New-home construction climbed to a nine-year high last month on the back of a big jump in apartment developments and strong growth in single-family housing.
Residential starts jumped 25.5 percent in October to 1.32 million seasonally adjusted units, the most new construction starts since August 2007, according to a U.S. Commerce Department report released Thursday.
The increase from September was the largest on record since July 1982, Bloomberg News reported. Multifamily building construction spiked an astounding 68.8 percent. Single-family homebuilding rose 10.7 percent.
Job growth and stronger finances have been driving demand, but increases in borrowing costs could discourage first-time buyers.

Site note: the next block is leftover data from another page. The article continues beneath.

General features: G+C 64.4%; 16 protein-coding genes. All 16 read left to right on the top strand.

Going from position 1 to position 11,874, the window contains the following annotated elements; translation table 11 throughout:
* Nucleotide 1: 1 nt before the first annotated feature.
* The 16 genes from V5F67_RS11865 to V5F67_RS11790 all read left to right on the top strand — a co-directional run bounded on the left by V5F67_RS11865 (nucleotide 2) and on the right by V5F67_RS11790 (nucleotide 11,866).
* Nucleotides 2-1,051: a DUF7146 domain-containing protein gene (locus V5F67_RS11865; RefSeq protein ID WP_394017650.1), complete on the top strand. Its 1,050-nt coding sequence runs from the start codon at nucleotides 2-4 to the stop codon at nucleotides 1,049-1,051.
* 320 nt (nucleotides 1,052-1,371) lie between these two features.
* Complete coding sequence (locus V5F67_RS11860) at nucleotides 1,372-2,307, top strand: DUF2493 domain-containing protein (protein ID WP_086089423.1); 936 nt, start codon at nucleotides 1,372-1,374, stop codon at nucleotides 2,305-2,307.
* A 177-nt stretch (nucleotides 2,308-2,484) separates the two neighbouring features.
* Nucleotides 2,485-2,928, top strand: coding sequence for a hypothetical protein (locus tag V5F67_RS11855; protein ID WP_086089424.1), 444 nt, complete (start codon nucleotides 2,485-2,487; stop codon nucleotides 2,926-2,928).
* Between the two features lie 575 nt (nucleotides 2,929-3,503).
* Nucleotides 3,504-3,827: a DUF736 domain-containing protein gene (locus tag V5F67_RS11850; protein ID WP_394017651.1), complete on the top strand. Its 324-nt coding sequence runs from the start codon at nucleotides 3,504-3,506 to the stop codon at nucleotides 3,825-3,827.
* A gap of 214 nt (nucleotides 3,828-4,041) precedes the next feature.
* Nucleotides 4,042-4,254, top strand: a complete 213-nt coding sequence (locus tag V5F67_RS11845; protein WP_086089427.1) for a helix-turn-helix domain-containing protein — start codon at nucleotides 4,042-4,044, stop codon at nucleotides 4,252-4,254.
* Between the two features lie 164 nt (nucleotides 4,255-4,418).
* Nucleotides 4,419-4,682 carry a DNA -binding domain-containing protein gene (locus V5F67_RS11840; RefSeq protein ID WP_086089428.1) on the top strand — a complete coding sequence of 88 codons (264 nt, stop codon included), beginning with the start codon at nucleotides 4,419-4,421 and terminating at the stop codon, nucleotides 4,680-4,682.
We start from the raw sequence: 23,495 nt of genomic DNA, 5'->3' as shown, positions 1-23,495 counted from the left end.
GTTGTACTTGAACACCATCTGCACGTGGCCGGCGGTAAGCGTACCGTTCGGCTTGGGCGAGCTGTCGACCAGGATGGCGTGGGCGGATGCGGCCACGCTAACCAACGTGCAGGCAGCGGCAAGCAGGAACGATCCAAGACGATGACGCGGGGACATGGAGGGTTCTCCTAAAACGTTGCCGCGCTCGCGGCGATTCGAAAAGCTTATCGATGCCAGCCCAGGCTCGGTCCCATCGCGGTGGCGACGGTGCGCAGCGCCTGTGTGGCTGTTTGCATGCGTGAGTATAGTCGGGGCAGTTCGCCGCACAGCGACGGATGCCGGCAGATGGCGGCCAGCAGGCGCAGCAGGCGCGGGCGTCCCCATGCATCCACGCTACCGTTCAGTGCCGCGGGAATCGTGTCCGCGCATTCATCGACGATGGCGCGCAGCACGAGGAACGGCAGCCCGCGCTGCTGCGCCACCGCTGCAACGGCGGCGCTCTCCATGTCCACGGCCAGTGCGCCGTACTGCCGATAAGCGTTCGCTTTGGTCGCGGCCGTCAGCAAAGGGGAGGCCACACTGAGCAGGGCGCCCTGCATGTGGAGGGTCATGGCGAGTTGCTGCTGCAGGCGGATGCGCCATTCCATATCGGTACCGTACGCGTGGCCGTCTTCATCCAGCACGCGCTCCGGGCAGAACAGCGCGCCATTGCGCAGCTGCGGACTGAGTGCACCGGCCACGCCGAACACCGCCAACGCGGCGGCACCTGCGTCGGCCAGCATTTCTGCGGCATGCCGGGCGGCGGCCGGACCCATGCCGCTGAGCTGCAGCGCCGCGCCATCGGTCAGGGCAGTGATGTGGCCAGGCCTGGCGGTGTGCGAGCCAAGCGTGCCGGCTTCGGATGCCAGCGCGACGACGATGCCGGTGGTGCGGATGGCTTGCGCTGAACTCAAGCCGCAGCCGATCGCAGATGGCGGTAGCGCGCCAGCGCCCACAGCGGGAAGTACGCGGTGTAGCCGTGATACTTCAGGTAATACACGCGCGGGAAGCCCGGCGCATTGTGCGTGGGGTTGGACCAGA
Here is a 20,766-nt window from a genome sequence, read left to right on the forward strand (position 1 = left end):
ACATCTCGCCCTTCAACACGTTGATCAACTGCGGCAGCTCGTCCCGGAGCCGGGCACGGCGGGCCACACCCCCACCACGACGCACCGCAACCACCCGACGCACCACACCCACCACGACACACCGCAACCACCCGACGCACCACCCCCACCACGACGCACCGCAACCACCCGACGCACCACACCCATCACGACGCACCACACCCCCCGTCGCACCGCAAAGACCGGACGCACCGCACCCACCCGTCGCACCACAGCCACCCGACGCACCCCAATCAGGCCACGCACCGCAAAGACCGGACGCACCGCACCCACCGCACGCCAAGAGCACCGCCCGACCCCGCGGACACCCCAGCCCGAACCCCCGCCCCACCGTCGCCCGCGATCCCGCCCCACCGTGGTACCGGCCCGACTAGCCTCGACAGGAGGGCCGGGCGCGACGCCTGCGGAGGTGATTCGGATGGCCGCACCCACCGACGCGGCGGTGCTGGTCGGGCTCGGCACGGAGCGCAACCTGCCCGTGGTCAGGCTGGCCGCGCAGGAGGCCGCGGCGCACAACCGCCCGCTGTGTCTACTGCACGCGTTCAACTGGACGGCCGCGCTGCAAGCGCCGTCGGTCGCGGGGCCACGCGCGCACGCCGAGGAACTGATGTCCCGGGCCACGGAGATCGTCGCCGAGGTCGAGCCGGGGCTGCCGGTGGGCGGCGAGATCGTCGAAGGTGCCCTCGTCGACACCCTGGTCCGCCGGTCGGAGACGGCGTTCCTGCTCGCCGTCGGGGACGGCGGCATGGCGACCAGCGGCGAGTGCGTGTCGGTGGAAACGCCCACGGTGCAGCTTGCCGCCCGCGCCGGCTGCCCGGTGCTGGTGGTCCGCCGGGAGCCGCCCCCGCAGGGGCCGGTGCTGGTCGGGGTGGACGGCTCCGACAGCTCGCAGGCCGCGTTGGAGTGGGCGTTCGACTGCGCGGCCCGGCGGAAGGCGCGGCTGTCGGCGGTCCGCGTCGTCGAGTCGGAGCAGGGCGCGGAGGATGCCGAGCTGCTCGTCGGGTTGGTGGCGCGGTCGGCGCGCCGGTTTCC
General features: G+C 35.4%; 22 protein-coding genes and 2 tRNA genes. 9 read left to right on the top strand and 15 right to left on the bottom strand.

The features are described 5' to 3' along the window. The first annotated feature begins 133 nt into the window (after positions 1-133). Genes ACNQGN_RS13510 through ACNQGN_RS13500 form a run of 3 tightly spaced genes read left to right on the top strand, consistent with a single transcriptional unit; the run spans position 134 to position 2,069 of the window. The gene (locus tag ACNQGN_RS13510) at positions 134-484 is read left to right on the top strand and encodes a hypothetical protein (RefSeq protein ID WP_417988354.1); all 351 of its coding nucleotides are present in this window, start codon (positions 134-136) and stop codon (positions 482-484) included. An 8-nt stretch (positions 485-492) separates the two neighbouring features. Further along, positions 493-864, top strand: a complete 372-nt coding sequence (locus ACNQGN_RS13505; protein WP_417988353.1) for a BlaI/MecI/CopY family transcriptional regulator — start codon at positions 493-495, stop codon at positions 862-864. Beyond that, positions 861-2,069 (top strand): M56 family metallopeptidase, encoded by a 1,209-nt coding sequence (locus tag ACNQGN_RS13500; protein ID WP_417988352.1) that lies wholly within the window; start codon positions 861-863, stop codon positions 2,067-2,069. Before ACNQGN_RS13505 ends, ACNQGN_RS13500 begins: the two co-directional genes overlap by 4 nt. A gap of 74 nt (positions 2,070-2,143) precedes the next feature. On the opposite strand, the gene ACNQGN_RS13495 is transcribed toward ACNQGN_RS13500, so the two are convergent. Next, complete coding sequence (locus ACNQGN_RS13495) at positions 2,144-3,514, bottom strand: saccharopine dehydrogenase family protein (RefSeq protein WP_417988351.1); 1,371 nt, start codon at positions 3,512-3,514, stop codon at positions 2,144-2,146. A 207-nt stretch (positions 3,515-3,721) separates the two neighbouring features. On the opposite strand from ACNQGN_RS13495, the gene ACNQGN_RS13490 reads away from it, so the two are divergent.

“Homebuilding is in a steady recovery,” said Richard Moody, chief economist at Regions Financial Corp. in Alabama. “The fundamentals for demand are in good shape” although “higher mortgage rates could be a potential headwind if we see further gains in rates.”
Investors are expecting quicker expansion and inflation from President-elect Donald Trump. That’s pushed the yield on the U.S. 10-year note to jump in the past week, and indicator of changes in mortgage rates.